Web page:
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Exploring spatial patterns of cardiovascular disease in Sweden between 2000 and 2010

Rajabi, Mohammadreza LU ; Mansourian, Ali LU ; Pilesjö, Petter LU ; Oudin Åström, Daniel LU ; Cederin, Klas LU and Sundquist, Kristina LU (2018) In Scandinavian Journal of Public Health
Abstract

AIMS: Cardiovascular disease (CVD) is one of the leading causes of mortality and morbidity worldwide, including in Sweden. The main aim of this study was to explore the temporal trends and spatial patterns of CVD in Sweden using spatial autocorrelation analyses.

METHODS: The CVD admission rates between 2000 and 2010 throughout Sweden were entered as the input disease data for the analytic processes performed for the Swedish capital, Stockholm, and also for the whole of Sweden. Age-adjusted admission rates were calculated using a direct standardisation approach for men and women, and temporal trends analysis were performed on the standardised rates. Global Moran's I was used to explore the structure of patterns and Anselin's local... (More)

AIMS: Cardiovascular disease (CVD) is one of the leading causes of mortality and morbidity worldwide, including in Sweden. The main aim of this study was to explore the temporal trends and spatial patterns of CVD in Sweden using spatial autocorrelation analyses.

METHODS: The CVD admission rates between 2000 and 2010 throughout Sweden were entered as the input disease data for the analytic processes performed for the Swedish capital, Stockholm, and also for the whole of Sweden. Age-adjusted admission rates were calculated using a direct standardisation approach for men and women, and temporal trends analysis were performed on the standardised rates. Global Moran's I was used to explore the structure of patterns and Anselin's local Moran's I, together with Kulldorff's scan statistic were applied to explore the geographical patterns of admission rates.

RESULTS: The rates followed a spatially clustered pattern in Sweden with differences occurring between sexes. Accordingly, hot spots were identified in northern Sweden, with higher intensity identified for men, together with clusters in central Sweden. Cold spots were identified in the adjacency of the three major Swedish cities of Stockholm, Gothenburg and Malmö.

CONCLUSIONS: The findings of this study can serve as a basis for distribution of health-care resources, preventive measures and exploration of aetiological factors.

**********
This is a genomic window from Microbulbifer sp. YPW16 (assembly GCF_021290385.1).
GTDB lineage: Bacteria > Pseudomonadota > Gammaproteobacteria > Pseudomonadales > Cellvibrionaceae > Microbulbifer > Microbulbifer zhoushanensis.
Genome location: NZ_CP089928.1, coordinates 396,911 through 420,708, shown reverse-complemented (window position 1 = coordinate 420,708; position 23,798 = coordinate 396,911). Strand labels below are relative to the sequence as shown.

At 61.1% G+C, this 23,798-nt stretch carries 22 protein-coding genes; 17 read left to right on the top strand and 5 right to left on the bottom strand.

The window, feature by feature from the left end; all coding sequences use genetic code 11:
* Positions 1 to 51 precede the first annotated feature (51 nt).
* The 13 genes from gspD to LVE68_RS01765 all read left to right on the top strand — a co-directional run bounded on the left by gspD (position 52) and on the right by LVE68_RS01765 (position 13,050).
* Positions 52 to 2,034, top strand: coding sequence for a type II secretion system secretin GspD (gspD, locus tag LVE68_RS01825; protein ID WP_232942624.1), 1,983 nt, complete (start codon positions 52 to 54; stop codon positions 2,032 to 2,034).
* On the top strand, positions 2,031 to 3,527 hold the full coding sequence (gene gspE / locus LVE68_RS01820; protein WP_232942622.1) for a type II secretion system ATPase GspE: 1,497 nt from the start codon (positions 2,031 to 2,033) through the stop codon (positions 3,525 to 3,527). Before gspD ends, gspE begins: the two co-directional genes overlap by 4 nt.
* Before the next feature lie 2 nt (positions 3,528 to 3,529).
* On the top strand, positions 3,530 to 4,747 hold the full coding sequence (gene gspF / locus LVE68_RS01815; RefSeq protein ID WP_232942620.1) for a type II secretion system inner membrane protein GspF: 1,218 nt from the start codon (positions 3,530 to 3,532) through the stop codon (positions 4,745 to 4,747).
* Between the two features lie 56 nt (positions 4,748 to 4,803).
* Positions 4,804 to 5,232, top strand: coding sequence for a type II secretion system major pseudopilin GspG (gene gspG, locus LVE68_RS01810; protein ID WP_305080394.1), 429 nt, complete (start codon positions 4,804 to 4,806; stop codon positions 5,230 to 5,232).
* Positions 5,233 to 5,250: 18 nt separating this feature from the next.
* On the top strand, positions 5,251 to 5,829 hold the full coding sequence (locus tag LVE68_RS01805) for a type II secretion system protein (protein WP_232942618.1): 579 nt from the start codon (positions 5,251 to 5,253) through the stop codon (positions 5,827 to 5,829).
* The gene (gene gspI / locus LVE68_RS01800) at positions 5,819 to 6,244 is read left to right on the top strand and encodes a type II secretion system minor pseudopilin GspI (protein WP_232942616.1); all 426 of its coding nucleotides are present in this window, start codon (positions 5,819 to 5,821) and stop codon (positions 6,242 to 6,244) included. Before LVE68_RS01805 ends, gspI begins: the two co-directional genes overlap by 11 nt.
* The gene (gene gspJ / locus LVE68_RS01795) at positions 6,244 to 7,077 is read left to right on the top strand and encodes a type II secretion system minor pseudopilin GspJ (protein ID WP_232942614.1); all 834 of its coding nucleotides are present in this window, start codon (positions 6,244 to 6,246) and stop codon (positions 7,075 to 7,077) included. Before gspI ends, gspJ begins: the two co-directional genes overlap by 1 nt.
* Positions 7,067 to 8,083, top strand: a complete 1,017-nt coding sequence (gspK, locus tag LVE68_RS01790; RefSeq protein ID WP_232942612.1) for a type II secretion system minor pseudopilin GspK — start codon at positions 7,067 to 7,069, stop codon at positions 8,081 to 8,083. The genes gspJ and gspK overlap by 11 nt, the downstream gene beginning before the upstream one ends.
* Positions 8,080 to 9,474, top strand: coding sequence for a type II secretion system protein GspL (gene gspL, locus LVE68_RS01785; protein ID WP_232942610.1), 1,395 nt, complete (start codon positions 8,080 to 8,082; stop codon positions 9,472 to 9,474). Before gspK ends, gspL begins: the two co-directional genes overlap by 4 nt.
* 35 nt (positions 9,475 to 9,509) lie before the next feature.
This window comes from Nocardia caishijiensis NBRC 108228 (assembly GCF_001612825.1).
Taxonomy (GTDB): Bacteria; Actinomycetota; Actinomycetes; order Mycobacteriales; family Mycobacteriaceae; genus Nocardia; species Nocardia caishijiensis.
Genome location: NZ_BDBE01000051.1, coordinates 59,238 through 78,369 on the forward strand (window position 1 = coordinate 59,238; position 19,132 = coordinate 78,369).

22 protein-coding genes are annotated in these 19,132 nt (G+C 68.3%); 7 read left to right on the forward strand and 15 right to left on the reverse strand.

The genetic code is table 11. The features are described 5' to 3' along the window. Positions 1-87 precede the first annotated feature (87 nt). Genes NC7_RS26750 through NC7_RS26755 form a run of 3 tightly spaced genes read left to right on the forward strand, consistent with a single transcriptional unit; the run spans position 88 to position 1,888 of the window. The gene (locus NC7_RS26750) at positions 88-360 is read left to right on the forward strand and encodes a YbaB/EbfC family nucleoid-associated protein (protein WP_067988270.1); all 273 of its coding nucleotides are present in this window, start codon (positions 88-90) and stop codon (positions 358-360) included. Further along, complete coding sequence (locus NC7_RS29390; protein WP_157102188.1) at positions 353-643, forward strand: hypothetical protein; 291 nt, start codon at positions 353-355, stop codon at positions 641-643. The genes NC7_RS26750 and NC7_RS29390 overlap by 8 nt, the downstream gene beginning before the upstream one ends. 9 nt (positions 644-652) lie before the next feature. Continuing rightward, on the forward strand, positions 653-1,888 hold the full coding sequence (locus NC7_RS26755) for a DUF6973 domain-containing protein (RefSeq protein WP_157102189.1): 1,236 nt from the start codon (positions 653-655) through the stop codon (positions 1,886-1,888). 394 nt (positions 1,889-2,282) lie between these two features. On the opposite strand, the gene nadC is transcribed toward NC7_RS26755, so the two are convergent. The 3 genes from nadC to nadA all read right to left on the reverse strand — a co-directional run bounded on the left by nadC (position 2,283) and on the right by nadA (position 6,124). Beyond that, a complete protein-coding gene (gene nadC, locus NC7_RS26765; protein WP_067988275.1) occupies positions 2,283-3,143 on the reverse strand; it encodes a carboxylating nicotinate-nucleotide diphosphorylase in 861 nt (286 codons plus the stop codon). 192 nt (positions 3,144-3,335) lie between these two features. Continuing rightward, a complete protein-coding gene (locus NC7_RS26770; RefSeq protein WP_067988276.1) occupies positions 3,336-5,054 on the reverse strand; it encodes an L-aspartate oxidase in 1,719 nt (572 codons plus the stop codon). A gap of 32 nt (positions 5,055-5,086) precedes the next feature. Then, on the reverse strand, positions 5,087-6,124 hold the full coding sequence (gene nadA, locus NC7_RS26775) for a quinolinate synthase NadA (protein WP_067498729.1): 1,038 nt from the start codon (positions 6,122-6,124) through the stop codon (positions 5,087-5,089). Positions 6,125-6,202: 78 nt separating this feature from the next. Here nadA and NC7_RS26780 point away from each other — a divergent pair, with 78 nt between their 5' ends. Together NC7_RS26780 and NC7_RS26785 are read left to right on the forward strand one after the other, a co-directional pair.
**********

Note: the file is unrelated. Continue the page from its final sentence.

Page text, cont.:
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author
organization
publishing date
type
Contribution to journal
publication status
epub
subject
in
Scandinavian Journal of Public Health
publisher
Taylor & Francis
external identifiers
  • scopus:85049031950
ISSN
1651-1905
DOI
10.1177/1403494818780845
language
English
LU publication?
yes
id
5f2ca55f-e280-45f2-962e-bcf34086cd1a
date added to LUP
2018-06-28 09:42:33
date last changed
2018-07-08 04:32:23
@article{5f2ca55f-e280-45f2-962e-bcf34086cd1a,
  abstract     = {<p>AIMS: Cardiovascular disease (CVD) is one of the leading causes of mortality and morbidity worldwide, including in Sweden. The main aim of this study was to explore the temporal trends and spatial patterns of CVD in Sweden using spatial autocorrelation analyses.</p><p>METHODS: The CVD admission rates between 2000 and 2010 throughout Sweden were entered as the input disease data for the analytic processes performed for the Swedish capital, Stockholm, and also for the whole of Sweden. Age-adjusted admission rates were calculated using a direct standardisation approach for men and women, and temporal trends analysis were performed on the standardised rates. Global Moran's I was used to explore the structure of patterns and Anselin's local Moran's I, together with Kulldorff's scan statistic were applied to explore the geographical patterns of admission rates.</p><p>RESULTS: The rates followed a spatially clustered pattern in Sweden with differences occurring between sexes. Accordingly, hot spots were identified in northern Sweden, with higher intensity identified for men, together with clusters in central Sweden. Cold spots were identified in the adjacency of the three major Swedish cities of Stockholm, Gothenburg and Malmö.</p><p>CONCLUSIONS: The findings of this study can serve as a basis for distribution of health-care resources, preventive measures and exploration of aetiological factors.</p>},
  author       = {Rajabi, Mohammadreza and Mansourian, Ali and Pilesjö, Petter and Oudin Åström, Daniel and Cederin, Klas and Sundquist, Kristina},
  issn         = {1651-1905},
  language     = {eng},
  month        = {06},
  publisher    = {Taylor & Francis},
  series       = {Scandinavian Journal of Public Health},
  title        = {Exploring spatial patterns of cardiovascular disease in Sweden between 2000 and 2010},
  url          = {http://dx.doi.org/10.1177/1403494818780845},
  year         = {2018},
}